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LAZER Cutter and Engraving

Old 11-25-2020, 08:12 PM
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dereckbc
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Default LAZER Cutter and Engraving

Been gone from the forum for a while. Moved home to Tulsa about a year ago and just getting beck to normal life. Anyway I know 3D printers were all the rage but has the new LAZER Cutters and Engraving machines caught anyone's attention yet. What made me think about it was I am seeing TV adds for them. Got me curious and found several on the internet and prices are not as high as I thought they would be. Seriously $400 for a serious builder is not bad if they do what I think they can. Only trick is and I do not know what kind of files they use like gerber or .dwg so that might be a learning curve.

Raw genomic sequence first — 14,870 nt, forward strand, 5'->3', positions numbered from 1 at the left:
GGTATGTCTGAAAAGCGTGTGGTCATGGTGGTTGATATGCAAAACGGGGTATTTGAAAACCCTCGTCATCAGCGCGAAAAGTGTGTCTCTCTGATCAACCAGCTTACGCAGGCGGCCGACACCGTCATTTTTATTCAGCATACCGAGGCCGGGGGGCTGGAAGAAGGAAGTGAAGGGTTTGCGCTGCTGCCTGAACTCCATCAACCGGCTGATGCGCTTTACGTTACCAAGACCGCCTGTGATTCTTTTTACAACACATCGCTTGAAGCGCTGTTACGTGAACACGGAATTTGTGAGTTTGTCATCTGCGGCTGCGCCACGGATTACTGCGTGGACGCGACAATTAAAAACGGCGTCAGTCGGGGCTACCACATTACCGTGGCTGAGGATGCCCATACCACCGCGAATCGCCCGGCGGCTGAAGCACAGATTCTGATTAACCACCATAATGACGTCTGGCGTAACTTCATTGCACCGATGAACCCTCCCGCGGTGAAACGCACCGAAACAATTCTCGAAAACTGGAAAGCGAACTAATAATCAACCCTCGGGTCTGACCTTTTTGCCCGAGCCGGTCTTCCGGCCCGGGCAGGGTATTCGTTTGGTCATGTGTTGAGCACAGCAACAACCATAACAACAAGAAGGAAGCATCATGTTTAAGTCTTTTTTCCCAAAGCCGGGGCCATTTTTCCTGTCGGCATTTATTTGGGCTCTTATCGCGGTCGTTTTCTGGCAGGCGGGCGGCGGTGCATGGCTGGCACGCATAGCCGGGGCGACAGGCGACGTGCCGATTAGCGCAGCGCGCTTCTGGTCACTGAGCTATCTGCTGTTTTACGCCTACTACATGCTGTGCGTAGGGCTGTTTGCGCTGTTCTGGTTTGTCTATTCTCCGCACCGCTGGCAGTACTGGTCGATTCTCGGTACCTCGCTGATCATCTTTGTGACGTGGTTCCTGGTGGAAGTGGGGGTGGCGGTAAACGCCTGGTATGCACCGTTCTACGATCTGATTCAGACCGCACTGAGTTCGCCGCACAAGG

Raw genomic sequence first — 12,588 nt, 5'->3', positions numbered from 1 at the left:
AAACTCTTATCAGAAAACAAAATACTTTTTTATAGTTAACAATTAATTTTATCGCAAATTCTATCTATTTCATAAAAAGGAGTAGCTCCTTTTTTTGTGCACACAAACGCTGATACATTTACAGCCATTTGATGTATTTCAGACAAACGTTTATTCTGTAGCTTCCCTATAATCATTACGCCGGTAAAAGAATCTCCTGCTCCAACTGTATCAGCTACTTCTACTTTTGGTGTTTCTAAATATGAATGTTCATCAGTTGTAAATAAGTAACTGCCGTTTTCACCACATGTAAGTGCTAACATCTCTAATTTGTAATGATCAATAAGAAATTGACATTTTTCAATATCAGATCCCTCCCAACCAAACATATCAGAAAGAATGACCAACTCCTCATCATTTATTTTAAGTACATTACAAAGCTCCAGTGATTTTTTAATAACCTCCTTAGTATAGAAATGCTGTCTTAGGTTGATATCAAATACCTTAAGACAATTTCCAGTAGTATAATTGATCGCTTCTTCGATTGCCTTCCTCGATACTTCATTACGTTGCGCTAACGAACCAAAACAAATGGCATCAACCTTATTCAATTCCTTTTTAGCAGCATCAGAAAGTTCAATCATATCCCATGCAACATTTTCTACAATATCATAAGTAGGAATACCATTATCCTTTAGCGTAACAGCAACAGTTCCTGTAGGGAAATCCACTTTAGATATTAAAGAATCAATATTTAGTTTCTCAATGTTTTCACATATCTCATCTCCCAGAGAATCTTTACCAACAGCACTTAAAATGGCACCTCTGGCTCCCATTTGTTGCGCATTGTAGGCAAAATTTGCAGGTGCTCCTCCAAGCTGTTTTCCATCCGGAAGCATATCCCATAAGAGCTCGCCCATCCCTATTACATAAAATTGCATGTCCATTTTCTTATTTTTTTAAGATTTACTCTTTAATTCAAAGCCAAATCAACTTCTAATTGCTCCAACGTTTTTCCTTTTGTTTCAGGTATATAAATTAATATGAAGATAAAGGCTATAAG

Anyone have experience with them and care to comment?
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Old 11-25-2020, 08:58 PM
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crxmanpat
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Laser cutters come in many different flavors. If you are only doing small jobs with light weight materials, the cheaper units that come with a 15-20W laser would be fine. But if you cut a lot of aircraft grade ply or large cut jobs, something in the 80-100W range is much better.